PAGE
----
In Steven Spielberg’s latest film Bridge of Spies, James Donovan (Tom Hanks), an insurance lawyer from New York, is assigned to defend a suspected Russian spy, Rudolf Abel (Mark Rylance). Given the thankless job of defending a public enemy, Donovan maintains his integrity as a lawyer, doing all that he can to provide Abel a competent defense and help him avoid the death penalty, believing that Abel would be useful in the event of an American spy being captured in the future.
Donovan’s prediction comes true during the height of the Cold War when the Central Intelligence Agency (CIA) requests that he negotiate the exchange of spies between the United States and the Soviet Union. He travels to the German capital of Berlin to negotiate the exchange of Soviet spy Abel for American Francis Gary Powers (Austin Stowell). During the negotiations, American student Frederick Pryor (Will Rogers) is found in the wrong place at the wrong time and is captured by the German Democratic Republic, also known as East Germany. Although he is not instructed to do so, Donovan negotiates for Pryor’s release as well. Operating alone and on the other side of the Berlin Wall, Donovan is faced with Soviet deceit, German trickery, and spends some time in a jail cell.
Overall, Hanks delivers a stellar performance as a lawyer firm in his beliefs on the Constitution, while Rylance effectively portrays Abel as a noble character. Spielberg once again delivers a classic biographical movie that is both informative and entertaining. He is able to teach viewers about the war between the shadows that took place in the mid-twentieth century, as well as keep them on the edge of their seats as Donovan engages in psychological battles with both Soviet and East German diplomats.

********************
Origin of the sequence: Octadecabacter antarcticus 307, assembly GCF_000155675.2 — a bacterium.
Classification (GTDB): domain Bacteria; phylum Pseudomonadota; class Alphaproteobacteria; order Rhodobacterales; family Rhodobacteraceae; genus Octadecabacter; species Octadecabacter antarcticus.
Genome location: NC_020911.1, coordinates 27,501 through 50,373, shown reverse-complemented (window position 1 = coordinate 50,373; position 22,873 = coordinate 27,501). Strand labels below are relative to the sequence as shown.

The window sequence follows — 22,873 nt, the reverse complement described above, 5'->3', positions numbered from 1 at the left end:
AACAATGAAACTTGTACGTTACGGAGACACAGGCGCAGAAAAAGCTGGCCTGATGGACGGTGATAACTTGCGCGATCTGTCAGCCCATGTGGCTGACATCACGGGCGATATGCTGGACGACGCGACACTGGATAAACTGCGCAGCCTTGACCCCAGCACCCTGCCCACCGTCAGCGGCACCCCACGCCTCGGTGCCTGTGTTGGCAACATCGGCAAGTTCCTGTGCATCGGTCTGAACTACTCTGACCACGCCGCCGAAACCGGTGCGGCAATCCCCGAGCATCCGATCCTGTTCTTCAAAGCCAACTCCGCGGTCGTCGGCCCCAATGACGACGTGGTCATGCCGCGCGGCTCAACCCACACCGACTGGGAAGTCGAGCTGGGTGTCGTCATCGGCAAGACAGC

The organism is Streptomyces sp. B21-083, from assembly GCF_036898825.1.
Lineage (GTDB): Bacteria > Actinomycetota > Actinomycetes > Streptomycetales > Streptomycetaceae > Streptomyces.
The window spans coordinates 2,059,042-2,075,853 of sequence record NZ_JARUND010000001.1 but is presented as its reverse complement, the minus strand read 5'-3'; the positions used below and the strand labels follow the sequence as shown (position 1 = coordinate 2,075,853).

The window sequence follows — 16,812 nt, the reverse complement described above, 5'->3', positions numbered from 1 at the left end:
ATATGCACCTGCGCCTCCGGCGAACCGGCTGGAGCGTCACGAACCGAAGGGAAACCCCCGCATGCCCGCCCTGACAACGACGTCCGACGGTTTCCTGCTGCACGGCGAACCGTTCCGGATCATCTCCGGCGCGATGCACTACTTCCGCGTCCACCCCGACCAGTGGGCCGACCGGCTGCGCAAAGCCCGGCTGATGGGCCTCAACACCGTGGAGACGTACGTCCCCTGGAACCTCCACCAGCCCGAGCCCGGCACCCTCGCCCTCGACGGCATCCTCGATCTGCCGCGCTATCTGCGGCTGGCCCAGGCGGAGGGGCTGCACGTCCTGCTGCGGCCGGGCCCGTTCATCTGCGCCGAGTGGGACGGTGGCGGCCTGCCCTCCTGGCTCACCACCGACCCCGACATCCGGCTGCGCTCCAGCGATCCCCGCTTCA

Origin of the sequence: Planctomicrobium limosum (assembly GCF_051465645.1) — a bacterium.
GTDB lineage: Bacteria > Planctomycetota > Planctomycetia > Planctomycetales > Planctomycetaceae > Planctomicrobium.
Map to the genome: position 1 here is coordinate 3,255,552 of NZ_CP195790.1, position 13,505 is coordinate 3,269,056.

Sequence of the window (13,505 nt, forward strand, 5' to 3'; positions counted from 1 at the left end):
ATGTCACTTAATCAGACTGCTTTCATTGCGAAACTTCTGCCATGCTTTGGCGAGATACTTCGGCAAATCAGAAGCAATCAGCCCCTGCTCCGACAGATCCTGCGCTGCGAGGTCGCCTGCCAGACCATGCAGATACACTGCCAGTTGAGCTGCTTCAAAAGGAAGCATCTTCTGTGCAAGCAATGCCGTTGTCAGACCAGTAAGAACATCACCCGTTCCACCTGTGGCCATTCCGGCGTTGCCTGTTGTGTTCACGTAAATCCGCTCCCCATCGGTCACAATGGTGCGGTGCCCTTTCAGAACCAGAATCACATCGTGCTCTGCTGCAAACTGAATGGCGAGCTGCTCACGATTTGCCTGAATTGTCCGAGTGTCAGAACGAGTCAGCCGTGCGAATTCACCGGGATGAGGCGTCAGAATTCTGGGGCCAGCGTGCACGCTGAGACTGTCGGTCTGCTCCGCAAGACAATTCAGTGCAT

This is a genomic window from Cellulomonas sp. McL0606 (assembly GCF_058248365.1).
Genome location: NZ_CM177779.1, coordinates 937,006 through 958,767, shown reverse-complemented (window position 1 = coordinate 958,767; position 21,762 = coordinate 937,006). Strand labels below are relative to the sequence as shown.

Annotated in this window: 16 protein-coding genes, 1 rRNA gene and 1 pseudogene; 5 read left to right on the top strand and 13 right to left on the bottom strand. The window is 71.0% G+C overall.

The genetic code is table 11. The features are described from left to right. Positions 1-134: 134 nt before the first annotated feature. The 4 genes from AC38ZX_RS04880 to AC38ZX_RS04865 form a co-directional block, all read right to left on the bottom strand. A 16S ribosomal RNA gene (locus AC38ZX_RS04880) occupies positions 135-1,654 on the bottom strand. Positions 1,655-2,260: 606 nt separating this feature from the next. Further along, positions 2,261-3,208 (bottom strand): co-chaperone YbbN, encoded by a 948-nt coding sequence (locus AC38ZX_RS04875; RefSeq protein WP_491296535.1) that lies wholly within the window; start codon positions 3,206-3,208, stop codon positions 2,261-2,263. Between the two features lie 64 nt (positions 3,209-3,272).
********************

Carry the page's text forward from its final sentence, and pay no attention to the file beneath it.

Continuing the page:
The excitement from the film was, however, dampened by the lack of action and a generally depressing tone. Many things were explained in the film, which often took viewers out of the mood to continue watching, as it became more like a history lesson rather than a film at times. The film also lacks the typical inspiring ending we’ve come to expect from Hollywood works, but that is to be expected, as the movie is meant to highlight the extraordinary odds that Donovan overcame to bring Powers and Pryor back home.
With that being said, Bridge of Spies is a great film. Hanks is spot-on in his portrayal, and the movie is seamlessly woven to keep the audience engaged. The two and a half hours seem to fly by when you watch the film, and you are sure to gain a greater appreciation for those who negotiate on behalf of our country after watching it.